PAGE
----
John Brett (Royal Navy officer)
|Years of service||c. 1722–1785|
|Commands held||HMS Grampus
HMS St. George
Brett was probably the son or a relation of Captain Timothy Brett, with whom he went to sea in the sloop Ferret about the year 1722, with the rating of captain's servant. In May 1727 he followed Timothy Brett to the Deal Castle, and in the following November to the yacht William and Mary. On 2 March 1734 he was promoted to be lieutenant; in 1740 he commanded the sloop HMS Grampus in the Mediterranean; and on 25 March 1741 was posted into the 40-gun HMS Roebuck by Vice-Admiral Nicholas Haddock, whom he brought home a passenger, invalided, in May 1742. In November 1742 he was appointed to the Anglesea, and in April 1744 to the 60-gun Sunderland.
He was still in the Sunderland and in company with the Captain, Hampton Court and Dreadnought, when, on 6 January 1745, they fell in with, and did not capture, the two French ships, Neptune and Fleuron. The chase later brought criticism and legal proceedings instigated both by and against Captain Savage Mostyn of Hampton Court, but Sunderland had had her mainmast carried away at an early period of the chase, and Brett escaped opprobrium. He was afterwards sent out to join Commodore Peter Warren at Cape Breton, and took part in the operations which resulted in the capture of Louisburg.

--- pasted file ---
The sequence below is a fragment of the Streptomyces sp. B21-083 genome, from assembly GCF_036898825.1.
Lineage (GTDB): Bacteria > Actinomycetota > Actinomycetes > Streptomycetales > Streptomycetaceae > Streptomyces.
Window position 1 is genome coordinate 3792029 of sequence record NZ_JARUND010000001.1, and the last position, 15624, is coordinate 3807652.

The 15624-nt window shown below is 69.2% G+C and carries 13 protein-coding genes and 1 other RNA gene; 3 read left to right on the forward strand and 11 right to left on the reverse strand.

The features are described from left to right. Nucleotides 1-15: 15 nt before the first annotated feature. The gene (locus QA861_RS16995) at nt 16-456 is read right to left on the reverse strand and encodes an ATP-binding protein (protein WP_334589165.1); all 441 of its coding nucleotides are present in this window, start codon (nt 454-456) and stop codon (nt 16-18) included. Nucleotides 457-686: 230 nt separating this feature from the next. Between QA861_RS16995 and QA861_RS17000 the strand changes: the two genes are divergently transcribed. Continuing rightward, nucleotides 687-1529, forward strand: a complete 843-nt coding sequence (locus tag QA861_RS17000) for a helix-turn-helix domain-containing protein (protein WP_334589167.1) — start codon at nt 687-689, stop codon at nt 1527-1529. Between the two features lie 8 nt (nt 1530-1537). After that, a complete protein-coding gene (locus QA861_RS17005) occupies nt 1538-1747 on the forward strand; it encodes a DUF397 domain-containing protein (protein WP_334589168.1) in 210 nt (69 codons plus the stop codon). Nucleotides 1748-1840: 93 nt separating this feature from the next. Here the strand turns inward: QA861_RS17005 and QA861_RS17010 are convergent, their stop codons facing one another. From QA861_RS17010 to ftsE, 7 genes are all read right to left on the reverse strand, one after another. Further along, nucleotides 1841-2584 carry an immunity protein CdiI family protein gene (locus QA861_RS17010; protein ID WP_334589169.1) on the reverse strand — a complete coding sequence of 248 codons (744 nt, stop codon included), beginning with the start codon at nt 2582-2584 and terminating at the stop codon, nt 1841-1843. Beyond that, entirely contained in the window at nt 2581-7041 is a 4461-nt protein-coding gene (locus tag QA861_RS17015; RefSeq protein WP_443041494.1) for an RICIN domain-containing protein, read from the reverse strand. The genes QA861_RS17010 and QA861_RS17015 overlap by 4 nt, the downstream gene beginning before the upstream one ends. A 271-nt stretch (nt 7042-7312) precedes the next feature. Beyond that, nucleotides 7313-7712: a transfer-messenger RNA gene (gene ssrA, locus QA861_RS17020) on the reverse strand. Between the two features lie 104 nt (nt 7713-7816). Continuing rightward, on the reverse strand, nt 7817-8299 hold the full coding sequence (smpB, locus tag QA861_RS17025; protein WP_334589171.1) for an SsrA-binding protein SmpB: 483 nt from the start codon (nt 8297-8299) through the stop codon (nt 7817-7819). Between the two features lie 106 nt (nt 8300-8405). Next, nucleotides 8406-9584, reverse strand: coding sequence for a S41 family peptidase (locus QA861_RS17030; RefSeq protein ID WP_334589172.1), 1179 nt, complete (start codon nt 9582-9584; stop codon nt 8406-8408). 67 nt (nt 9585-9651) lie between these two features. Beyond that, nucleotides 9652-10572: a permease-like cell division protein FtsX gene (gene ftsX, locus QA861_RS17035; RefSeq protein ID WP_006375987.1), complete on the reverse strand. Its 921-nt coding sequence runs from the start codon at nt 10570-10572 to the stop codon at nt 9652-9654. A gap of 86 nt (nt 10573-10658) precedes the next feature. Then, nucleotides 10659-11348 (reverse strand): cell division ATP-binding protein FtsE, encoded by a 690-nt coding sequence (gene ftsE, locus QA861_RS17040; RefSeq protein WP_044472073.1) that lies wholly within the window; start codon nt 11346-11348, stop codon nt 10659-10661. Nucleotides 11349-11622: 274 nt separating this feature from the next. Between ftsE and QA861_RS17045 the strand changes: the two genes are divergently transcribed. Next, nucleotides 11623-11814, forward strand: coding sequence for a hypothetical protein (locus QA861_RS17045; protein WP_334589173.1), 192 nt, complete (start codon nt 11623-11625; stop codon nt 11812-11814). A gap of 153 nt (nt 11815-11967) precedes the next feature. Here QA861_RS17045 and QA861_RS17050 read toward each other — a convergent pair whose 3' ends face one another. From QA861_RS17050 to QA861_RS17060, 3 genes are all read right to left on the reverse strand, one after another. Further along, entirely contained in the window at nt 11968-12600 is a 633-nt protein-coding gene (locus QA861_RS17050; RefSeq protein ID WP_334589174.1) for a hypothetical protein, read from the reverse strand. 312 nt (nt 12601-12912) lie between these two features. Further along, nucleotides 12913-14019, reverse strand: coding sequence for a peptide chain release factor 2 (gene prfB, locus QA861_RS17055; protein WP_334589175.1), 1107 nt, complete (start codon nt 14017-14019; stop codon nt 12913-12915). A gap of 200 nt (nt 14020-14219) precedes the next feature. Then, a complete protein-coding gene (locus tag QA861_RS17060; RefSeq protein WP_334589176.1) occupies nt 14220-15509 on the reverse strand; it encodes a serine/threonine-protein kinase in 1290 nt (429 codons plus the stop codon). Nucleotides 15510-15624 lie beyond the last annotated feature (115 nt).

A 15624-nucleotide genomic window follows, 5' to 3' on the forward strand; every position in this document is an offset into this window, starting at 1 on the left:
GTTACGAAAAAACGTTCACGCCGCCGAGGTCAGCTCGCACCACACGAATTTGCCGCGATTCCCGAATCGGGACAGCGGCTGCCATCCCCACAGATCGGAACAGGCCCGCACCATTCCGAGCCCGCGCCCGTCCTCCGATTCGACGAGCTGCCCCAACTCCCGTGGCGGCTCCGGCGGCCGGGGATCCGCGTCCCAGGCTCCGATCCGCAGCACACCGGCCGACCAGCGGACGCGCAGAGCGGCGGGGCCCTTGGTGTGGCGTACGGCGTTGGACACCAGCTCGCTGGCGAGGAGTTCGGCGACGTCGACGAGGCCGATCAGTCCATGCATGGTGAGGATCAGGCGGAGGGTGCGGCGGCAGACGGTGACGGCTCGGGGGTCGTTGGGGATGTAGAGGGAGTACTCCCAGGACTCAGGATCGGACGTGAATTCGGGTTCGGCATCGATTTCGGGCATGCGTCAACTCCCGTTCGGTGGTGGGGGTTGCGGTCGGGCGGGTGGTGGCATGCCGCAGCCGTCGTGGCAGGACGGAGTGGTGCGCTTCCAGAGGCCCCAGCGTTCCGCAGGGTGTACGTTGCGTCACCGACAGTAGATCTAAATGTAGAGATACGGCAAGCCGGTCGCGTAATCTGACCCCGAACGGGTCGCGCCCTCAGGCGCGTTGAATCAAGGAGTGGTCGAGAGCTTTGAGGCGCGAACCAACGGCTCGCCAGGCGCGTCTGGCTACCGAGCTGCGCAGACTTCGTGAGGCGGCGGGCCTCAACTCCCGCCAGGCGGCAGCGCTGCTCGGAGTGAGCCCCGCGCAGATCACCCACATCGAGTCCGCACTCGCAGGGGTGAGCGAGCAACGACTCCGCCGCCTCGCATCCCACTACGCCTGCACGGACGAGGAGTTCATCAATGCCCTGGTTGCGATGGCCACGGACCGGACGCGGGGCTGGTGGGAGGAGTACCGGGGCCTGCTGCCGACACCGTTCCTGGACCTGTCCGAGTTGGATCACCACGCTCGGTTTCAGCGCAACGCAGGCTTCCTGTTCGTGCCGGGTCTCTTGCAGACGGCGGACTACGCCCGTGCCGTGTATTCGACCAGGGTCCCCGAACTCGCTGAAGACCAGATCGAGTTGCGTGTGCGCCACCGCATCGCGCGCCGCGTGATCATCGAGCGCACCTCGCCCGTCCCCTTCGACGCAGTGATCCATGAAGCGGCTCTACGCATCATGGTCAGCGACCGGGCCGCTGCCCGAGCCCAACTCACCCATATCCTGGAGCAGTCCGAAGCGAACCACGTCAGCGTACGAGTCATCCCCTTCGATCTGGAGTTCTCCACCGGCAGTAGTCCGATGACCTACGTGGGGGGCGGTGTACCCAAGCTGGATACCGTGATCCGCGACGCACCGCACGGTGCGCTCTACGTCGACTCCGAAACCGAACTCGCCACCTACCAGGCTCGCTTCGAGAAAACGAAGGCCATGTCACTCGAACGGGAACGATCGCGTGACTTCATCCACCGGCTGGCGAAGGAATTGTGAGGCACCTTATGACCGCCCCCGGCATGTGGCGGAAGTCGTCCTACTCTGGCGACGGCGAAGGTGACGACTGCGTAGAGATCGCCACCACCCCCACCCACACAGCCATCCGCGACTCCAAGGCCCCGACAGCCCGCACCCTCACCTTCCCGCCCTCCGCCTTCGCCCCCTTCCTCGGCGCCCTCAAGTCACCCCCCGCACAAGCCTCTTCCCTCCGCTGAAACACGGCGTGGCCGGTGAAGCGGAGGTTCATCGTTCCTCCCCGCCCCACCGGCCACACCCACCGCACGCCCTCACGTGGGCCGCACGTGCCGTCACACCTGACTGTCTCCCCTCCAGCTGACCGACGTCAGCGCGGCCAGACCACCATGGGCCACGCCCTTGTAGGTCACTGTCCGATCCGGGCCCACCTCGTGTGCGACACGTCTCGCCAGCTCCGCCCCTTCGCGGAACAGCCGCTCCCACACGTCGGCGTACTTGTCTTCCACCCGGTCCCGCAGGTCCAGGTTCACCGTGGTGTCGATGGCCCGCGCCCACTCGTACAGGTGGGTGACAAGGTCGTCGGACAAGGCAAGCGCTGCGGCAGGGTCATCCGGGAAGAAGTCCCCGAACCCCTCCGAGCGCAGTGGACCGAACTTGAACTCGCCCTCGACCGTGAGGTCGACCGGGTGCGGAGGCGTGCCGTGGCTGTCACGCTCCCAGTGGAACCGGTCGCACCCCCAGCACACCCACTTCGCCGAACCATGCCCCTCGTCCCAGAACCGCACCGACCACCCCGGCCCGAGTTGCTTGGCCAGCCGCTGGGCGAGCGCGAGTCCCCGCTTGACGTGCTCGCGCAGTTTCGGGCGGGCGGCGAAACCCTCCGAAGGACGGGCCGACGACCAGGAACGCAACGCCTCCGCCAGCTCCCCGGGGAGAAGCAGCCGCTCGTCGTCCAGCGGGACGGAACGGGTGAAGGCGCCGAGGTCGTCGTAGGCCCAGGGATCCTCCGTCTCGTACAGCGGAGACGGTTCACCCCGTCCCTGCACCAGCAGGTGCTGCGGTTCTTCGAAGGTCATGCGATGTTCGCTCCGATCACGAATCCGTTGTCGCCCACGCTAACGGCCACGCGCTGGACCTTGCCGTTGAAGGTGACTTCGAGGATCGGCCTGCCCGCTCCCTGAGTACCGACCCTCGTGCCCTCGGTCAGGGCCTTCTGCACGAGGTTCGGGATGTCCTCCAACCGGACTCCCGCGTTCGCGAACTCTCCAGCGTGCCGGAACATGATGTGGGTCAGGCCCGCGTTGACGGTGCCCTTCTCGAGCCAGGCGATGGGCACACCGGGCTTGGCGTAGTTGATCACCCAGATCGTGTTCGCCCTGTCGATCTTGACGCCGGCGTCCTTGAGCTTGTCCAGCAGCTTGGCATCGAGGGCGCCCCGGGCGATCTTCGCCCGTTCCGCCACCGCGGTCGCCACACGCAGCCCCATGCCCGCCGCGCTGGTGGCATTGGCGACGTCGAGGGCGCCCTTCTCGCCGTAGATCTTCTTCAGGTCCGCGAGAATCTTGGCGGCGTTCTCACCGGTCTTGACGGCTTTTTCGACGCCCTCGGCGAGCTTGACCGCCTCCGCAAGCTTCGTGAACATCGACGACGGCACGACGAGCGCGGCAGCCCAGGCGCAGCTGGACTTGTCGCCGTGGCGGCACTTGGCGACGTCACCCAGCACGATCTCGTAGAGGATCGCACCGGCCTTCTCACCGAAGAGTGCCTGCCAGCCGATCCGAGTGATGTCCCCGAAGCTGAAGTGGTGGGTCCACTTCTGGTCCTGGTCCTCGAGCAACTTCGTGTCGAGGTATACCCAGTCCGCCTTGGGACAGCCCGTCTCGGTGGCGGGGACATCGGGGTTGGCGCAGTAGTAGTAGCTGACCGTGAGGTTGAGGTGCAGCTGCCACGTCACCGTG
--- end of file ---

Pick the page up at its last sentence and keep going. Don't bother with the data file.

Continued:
In 1755 he commanded the Chichester in the squadron sent under Rear-Admiral Francis Holburne to reinforce Edward Boscawen on the coast of North America. On 19 May 1756 he was appointed to the St. George, and on 1 June was ordered to turn over to HMS Namur. Three days afterwards a promotion of admirals came out, in which Brett was included, with his proper seniority, as rear-admiral of the white. He refused to take up the commission, and it was accordingly cancelled. No reason for this refusal appears on record, and the correspondence that must have taken place between Brett and the admiralty or Lord Anson has not been preserved. It is quite possible that there had been some question as to whether his name should or should not be included in the promotion, and that this had come to Brett's knowledge; but the story, as told by Charnock, of his name having been in the first instance omitted, is contradicted by the official list. From this time Brett lived in retirement, occupying himself, to some extent, in literary pursuits, translating the works of the Spanish scholar Benito Jerónimo Feijóo y Montenegro. In 1777-9 he published 'Translations of Father Feyjoo's Discourses' (4 vols. 8vo) ; and in 1780 'Essays or Discourses selected from the Works of Feyjoo, and translated from the Spanish' (2 vols. 8vo). A letter, dated Gosport, 3 July 1772, shows that he corresponded with John Wilkes on friendly terms, and ranked himself with him as 'a friend of liberty.' He speaks also of his wife and children, of whom nothing further seems to be known. By seniority he was promoted to admiral on 29 January 1770. He died in 1785.